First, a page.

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CT House Passes Bill That Could Help Prevent Overdoses

Courtesy of Flickr CC by Mass Distraction


A study in 2009 found that drug overdose was the leading cause of death for 18 to 25 year-olds in Connecticut. As WNPR's Lucy Nalpathanchil reports, a bill is working its way through the General Assembly that supporters say could help prevent drug overdoses.

If someone overdoses on heroin or vicodin, there's a medication that can counteract the effects of the overdose. It's called Narcan and under state law--doctors can only prescribe it to drug users.

This could change under a bill recently passed by the state House.

Republican lawmakers have sponsored legislation that would allow doctors to prescribe Narcan to family members and others close to a drug user. State Representative Rosa Rebimbas explains the reason behind the bill.

"Having physicians being able to provide this to family members, hopefully those stories of someone walking in on a sibling or child who's experiencing a drug overdose, if they have this access to it, readily available right away, it could save a life."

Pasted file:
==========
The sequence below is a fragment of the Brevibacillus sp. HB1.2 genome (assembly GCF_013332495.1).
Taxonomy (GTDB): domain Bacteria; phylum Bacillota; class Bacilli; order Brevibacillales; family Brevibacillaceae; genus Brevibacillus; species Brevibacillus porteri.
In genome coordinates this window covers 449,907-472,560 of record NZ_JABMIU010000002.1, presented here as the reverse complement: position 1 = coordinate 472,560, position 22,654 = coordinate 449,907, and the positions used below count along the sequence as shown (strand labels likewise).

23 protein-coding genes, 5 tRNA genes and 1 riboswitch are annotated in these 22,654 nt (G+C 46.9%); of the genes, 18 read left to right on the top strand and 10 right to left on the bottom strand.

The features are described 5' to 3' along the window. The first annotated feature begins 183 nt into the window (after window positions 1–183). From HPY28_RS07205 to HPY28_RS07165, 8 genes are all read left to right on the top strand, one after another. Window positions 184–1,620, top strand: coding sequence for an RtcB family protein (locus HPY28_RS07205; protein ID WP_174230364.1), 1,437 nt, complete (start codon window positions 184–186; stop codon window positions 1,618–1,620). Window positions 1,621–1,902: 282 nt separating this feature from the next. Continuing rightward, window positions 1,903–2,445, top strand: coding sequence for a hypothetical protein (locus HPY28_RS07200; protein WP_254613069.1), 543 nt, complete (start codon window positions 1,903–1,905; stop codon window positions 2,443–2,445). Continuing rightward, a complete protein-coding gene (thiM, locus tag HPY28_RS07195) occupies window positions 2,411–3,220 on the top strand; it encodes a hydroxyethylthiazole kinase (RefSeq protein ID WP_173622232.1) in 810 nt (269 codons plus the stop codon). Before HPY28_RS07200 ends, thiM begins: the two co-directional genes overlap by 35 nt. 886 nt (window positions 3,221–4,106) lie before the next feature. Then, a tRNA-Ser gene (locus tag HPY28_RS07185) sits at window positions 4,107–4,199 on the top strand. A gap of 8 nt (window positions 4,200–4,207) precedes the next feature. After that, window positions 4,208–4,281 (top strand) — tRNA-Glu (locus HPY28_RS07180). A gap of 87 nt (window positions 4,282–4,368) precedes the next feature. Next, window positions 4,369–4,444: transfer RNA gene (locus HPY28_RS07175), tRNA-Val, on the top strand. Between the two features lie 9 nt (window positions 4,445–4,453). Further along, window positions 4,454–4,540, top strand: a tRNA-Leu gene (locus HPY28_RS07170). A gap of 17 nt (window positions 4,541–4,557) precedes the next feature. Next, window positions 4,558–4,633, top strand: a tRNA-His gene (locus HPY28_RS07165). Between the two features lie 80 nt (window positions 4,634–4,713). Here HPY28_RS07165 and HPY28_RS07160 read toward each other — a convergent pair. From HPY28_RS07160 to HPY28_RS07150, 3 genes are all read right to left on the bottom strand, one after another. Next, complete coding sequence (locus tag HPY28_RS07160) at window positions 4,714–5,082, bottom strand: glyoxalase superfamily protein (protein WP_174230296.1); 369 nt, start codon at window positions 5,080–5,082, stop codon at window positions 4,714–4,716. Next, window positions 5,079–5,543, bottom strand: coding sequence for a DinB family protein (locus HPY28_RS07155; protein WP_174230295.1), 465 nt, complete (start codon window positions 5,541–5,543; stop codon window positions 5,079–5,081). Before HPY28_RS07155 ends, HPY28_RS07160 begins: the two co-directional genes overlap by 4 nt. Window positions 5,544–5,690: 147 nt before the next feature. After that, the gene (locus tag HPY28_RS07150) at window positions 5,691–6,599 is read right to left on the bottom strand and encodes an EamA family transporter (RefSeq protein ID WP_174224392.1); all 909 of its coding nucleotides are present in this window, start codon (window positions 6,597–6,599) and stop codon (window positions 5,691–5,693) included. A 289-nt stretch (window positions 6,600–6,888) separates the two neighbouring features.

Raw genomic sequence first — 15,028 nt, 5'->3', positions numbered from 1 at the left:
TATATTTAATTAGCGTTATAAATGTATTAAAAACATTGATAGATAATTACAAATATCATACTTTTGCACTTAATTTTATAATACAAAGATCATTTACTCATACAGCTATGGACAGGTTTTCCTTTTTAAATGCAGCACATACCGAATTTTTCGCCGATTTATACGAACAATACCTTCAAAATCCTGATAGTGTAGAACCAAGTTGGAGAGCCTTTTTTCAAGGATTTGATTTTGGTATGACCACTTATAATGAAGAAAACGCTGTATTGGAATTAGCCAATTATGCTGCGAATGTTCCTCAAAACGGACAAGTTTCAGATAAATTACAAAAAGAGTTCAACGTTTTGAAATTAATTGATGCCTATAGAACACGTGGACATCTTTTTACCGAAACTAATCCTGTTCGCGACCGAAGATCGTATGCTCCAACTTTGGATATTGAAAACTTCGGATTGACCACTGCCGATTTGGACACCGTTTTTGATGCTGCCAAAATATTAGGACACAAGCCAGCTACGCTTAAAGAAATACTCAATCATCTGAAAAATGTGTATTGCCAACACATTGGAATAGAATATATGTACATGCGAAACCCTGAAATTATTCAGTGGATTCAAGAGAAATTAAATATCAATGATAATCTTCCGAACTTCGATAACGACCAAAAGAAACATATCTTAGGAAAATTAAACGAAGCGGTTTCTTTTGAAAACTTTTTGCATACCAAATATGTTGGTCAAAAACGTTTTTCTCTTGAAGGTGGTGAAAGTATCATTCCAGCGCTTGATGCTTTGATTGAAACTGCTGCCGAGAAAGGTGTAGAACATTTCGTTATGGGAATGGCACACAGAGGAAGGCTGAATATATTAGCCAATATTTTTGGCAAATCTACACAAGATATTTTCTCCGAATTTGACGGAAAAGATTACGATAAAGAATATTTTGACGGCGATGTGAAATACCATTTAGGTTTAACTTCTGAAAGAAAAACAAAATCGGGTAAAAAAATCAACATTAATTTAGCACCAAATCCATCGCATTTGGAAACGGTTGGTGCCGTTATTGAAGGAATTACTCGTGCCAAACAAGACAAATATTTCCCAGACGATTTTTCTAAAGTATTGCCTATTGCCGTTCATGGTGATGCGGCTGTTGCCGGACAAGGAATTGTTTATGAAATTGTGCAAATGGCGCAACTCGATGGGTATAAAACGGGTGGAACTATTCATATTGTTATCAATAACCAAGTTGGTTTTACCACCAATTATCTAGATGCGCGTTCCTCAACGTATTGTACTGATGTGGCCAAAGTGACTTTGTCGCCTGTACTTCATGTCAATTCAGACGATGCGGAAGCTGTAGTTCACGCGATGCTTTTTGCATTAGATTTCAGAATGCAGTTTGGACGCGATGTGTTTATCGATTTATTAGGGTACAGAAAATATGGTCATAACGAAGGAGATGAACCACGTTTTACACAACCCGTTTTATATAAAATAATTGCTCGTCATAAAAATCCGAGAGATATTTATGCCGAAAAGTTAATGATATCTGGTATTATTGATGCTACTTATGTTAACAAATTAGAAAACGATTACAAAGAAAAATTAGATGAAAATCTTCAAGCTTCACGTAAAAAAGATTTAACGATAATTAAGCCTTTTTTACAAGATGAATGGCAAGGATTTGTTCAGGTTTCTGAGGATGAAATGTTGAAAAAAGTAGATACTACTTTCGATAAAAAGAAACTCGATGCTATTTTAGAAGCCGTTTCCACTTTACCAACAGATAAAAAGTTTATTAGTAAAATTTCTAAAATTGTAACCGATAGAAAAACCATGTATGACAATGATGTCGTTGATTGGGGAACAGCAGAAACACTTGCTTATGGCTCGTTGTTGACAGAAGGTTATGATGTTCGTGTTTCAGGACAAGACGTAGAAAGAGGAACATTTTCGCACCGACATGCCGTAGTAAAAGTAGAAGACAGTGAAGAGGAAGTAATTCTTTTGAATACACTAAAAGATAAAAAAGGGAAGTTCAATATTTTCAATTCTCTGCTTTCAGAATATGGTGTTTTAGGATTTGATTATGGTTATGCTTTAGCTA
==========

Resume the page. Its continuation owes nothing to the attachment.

A similar law has passed in several states including Massachusetts, New York, and Illinois.

While discussion on the drug continues in Connecticut, the U.S Food and Drug Administration is looking into whether the drug should be available over the counter. For this to happen, a drug manufacturer would need to apply to the FDA and request a change in the drug status.

The process isn't cheap. According to Time.com, it could cost up to $20 million which exceeds the current market for the drug.

Meanwhile, the Connecticut bill moves onto the Senate and needs Governor Dannel Malloy's signature before it becomes law.

Lucy leads Connecticut Public's strategies to deeply connect and build collaborations with community-focused organizations across the state.

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